What Makes Catholic Schools Worth Celebrating?
on Tuesday, 28 January 2020.
By: Bill Watson (ACE 4 Mobile) - Superintendent, Diocese of Camden
National Faculty, Mary Ann Remick Leadership Program
What is it, exactly, that sets Catholic schools apart and accounts for their excellence?
This is always an important question for leaders to consider in articulating and living the root beliefs and core values of their school communities. It seems especially relevant during Catholic Schools Week in the United States when students, parents, teachers, and principals across the country celebrate their schools with special activities, events, and recognitions.
The knee-jerk answers to this question are ultimately unsatisfying. “God is present in Catholic schools!”
True, but if we believe that God is in all things, then God is surely present in other kinds of schools as well.
“We model and teach Catholic values” names our religious identity, but scratching the surface, there are many values we would call our own that character programs in other kinds of schools can address.
So without further description, this answer seems incomplete. “We evangelize and spread the Gospel of Jesus Christ” articulates our ultimate mission, but even that core can be so encompassing that it becomes an unexamined truism.
In Catholic on the Inside: Putting Values Back at the Center of Education Reform, Kathleen Porter Magee digs deeper into the question and thoughtfully considers three distinguishing elements of Catholic education that, although she does not explicitly do so, could be presented as two root beliefs and a core value. The beliefs are that truth is objective and that each student is made in God’s image.
The implications of these beliefs are that Catholic schools offer a vision and process of education that helps students to study God’s world so that they come to discover truth and become who they are meant to be by God, in God’s image.
The core value, develop – specifically, developing the habits of virtue – follows, with the goal of forming students who use their free will to choose to do good.
What sets Catholic schools apart, then is the end of the education they provide: Not only admission to the next level of education, a productive job, or a happy life, but also coming to know, love, and serve God in this world so that we may be happy with Him in the next. In ACE shorthand: The “heaven” part of College and Heaven.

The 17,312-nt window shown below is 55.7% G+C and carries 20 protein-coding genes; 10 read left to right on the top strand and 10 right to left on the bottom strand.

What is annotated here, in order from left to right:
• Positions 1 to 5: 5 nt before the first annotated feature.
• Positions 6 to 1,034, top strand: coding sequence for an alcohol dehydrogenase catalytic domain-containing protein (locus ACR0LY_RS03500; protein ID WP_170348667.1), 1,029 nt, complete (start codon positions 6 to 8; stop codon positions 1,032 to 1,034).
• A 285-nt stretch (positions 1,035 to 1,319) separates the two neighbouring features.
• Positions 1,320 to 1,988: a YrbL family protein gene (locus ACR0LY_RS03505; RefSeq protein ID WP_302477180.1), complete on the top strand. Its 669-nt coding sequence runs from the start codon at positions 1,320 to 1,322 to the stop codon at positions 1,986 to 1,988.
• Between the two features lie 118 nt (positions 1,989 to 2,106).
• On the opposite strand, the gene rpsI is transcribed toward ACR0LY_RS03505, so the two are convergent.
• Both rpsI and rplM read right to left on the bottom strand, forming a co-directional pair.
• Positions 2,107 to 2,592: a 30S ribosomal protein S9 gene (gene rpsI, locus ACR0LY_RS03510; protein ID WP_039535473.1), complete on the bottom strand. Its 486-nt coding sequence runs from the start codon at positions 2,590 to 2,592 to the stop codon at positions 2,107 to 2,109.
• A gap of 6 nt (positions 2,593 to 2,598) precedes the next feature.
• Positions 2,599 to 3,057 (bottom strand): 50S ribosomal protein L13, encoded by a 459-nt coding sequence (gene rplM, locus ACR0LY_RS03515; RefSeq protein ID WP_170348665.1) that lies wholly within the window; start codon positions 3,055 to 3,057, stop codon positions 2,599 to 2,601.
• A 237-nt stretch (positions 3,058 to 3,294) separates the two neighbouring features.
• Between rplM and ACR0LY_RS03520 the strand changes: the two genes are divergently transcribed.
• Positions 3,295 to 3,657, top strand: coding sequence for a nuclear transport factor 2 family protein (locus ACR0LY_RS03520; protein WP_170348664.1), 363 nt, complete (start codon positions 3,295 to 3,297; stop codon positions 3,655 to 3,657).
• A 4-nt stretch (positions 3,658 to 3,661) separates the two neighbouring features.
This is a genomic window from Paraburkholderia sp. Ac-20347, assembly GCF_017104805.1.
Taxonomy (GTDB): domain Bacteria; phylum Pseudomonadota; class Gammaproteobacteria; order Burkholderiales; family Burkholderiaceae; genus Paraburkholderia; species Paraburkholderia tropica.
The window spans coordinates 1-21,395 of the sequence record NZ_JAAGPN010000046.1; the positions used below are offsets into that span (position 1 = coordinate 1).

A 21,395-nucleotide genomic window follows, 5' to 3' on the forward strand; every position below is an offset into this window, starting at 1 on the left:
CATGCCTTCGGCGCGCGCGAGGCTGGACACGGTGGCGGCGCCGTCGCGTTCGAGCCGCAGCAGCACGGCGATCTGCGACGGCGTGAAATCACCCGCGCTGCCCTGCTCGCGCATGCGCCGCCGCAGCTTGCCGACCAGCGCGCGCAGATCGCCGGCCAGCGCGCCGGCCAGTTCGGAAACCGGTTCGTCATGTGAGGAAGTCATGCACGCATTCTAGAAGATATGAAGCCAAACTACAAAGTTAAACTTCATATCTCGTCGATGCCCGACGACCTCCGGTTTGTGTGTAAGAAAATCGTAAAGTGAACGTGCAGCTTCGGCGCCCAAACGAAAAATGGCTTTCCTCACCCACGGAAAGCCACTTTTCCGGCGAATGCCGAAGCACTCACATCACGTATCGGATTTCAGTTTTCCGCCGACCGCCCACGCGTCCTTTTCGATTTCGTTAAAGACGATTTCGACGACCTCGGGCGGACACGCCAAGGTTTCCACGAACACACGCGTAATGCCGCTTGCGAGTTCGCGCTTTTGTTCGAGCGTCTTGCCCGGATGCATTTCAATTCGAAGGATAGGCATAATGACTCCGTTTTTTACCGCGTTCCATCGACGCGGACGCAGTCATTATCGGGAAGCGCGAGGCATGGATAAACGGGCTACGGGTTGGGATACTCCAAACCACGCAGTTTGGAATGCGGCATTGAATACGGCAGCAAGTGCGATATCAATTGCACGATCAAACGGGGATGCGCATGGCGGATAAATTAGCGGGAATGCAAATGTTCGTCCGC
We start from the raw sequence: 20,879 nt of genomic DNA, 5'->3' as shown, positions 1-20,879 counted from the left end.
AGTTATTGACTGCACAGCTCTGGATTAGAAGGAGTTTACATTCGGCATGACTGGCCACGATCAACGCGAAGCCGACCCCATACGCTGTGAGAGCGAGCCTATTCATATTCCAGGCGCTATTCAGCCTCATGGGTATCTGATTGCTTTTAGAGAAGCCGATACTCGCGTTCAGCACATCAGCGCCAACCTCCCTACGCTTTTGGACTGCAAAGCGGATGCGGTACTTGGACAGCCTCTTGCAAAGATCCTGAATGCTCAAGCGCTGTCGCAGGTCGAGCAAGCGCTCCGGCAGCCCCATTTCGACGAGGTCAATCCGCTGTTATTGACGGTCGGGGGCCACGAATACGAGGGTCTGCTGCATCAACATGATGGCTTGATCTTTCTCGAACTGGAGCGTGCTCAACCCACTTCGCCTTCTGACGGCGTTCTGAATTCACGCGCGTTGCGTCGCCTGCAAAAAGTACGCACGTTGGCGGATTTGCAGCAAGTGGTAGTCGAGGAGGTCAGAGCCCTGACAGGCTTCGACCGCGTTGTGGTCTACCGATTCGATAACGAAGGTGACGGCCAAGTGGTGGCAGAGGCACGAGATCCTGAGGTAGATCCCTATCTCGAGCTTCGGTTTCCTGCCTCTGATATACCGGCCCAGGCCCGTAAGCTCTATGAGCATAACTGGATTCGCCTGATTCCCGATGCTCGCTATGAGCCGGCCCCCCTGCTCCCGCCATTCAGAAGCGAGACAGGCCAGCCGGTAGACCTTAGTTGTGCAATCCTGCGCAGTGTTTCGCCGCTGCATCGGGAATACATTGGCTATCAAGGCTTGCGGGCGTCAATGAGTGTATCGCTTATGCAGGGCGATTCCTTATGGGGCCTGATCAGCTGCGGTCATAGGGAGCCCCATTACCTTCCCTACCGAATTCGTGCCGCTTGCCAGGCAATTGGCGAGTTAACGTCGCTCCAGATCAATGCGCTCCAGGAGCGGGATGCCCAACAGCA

This brief summary does not do it justice, but Kathleen does an inspiring job in Catholic on the Inside of reflecting and echoing Church teaching, such as that summarized in The Holy See’s Teaching on Catholic Schools, in the dynamic context of 21st century education reform. An underlying thread of that teaching that helps to demarcate the unique space that Catholic schools occupy today is that Catholic schools are communities, not institutions. Christian life is meant to be lived in community.
Indeed, community is one of the pillars of ACE, part of the foundation upon which root beliefs and core values are built. It follows that Catholic schools’ identities as Christian communities are an important component of what shapes their root beliefs and core values and therefore what makes them unique and successful.
Still, the “real world” of education is messy, and the root beliefs and core values of a community can quickly become aspirational. Its members can become tired and frustrated and can feel overwhelmed and disconnected from each other and their root beliefs.
When the messiness of life in a Catholic school brings these challenges, adhering to root beliefs and core values takes more than willpower. It takes God’s grace. More than that, it takes the intentional invitation and recognition of God’s grace by the school community, as a community. The intentional, shared invitation of God’s grace authenticates a Catholic school as a Christian community and sets it apart from any other school.
When a Catholic school invites the grace of God into every aspect of its life together as a community, it is able to truly set itself apart by living its root beliefs and core values, not just aspiring to them.
This Catholic Schools Week, as you consider what sets your Catholic school apart, I encourage you to reflect on the ways that God’s grace has transformed your root beliefs or your mission from an aspiration to a reality.
The transformations you notice can be rapid, immediate turnarounds or, perhaps more commonly, subtle, gradual changes that illuminate themselves slowly as your school community relies more and more on the gift of God’s grace. Each gentle transformation is a miracle that sets your school apart and is worth celebrating - during Catholic Schools Week and always.